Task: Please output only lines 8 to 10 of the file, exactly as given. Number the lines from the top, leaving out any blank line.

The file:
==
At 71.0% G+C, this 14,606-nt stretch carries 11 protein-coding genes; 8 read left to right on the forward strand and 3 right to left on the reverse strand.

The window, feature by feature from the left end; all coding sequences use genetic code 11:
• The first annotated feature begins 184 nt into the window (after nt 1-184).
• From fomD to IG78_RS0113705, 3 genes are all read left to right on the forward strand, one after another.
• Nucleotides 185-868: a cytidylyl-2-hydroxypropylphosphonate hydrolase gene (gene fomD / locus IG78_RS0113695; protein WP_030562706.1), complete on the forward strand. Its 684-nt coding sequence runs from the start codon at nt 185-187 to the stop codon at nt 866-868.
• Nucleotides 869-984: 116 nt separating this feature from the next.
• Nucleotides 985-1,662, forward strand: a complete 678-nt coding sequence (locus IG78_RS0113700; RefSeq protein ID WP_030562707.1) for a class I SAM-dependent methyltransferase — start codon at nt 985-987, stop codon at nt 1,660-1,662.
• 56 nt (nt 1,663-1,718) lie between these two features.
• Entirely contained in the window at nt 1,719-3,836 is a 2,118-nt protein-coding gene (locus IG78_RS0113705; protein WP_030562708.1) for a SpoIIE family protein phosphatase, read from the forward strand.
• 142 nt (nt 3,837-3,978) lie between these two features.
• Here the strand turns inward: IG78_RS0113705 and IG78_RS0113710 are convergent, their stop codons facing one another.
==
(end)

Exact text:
• 56 nt (nt 1,663-1,718) lie between these two features.
• Entirely contained in the window at nt 1,719-3,836 is a 2,118-nt protein-coding gene (locus IG78_RS0113705; protein WP_030562708.1) for a SpoIIE family protein phosphatase, read from the forward strand.
• 142 nt (nt 3,837-3,978) lie between these two features.